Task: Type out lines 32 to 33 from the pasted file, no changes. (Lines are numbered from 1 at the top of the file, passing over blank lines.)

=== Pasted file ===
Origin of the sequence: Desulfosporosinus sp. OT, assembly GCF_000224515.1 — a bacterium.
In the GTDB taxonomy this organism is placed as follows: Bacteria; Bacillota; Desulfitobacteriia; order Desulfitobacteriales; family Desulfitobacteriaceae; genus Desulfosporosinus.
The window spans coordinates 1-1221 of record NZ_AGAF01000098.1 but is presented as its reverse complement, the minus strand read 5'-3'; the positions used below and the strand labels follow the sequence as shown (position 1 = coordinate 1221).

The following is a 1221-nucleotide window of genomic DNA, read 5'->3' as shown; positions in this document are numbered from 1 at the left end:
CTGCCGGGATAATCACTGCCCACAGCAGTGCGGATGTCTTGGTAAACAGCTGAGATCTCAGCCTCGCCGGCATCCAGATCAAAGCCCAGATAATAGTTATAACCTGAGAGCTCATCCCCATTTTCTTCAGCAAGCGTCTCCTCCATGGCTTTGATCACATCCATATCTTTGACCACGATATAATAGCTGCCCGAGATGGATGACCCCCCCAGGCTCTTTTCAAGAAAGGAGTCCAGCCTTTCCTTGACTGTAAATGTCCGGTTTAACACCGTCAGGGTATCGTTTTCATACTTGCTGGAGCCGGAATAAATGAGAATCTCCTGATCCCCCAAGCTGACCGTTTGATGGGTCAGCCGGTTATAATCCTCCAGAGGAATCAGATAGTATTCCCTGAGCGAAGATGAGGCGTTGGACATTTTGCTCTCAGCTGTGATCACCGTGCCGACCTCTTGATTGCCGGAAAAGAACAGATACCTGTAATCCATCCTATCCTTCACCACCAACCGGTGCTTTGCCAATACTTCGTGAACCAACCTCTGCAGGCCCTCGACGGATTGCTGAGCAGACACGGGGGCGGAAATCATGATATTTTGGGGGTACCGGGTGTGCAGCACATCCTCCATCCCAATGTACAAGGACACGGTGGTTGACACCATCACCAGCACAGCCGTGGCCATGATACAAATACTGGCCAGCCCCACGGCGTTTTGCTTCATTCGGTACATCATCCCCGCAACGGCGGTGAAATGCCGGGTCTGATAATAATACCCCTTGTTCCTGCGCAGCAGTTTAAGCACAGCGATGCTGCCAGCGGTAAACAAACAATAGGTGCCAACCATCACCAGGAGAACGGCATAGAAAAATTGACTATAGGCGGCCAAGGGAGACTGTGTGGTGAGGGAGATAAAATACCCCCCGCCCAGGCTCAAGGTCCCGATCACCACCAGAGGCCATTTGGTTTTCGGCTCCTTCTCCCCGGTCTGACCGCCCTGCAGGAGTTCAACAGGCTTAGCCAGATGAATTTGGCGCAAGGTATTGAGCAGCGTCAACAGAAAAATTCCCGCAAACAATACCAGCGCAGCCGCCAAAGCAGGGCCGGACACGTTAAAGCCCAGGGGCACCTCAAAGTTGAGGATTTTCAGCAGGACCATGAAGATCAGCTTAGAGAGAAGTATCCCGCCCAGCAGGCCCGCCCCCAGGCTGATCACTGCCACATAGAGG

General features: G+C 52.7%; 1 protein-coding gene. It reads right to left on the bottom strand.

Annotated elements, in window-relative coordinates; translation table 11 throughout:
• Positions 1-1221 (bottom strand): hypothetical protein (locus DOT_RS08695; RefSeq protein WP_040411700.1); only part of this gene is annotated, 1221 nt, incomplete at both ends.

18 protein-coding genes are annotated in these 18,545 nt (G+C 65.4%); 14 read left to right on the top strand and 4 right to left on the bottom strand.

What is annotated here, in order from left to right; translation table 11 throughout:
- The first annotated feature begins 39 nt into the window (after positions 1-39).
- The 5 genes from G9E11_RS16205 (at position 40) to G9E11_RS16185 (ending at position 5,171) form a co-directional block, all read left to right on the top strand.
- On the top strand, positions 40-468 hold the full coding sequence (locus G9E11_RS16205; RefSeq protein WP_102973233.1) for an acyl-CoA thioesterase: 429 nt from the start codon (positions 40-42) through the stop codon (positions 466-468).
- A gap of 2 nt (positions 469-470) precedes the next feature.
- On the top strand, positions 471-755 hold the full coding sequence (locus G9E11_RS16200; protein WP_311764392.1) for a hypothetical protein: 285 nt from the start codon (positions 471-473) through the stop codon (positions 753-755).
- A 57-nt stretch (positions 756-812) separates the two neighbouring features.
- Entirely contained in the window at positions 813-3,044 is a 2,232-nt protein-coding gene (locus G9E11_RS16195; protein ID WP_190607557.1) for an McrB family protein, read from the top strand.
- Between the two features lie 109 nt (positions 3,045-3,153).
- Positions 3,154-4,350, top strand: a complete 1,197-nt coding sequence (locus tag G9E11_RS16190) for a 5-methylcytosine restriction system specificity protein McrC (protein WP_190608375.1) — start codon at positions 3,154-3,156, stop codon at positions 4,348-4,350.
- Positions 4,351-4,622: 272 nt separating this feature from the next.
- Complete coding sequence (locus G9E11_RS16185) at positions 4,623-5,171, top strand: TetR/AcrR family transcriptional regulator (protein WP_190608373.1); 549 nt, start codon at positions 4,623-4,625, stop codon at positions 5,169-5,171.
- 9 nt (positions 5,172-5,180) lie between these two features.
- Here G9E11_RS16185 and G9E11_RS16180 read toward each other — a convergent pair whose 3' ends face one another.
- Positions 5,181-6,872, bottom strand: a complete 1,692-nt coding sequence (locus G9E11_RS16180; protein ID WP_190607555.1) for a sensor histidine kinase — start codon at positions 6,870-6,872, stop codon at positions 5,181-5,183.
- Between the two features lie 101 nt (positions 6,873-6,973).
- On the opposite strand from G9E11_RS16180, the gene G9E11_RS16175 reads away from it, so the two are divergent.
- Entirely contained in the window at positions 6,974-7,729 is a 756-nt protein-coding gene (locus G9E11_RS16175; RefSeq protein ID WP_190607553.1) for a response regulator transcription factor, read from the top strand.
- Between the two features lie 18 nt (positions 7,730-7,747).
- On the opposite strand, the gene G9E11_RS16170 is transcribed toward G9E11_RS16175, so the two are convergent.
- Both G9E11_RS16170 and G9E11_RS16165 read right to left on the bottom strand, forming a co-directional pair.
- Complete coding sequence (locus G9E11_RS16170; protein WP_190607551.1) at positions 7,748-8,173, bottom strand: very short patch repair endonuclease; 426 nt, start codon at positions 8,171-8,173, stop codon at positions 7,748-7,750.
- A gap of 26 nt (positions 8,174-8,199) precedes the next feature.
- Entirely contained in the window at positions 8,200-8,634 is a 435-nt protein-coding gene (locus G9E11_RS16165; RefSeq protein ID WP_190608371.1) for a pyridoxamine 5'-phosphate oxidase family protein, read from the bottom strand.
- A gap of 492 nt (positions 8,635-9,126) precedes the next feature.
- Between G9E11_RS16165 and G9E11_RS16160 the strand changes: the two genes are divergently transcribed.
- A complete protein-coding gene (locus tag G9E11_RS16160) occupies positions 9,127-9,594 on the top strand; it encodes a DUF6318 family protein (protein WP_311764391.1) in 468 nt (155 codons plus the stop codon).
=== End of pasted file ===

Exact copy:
- A gap of 26 nt (positions 8,174-8,199) precedes the next feature.
- Entirely contained in the window at positions 8,200-8,634 is a 435-nt protein-coding gene (locus G9E11_RS16165; RefSeq protein ID WP_190608371.1) for a pyridoxamine 5'-phosphate oxidase family protein, read from the bottom strand.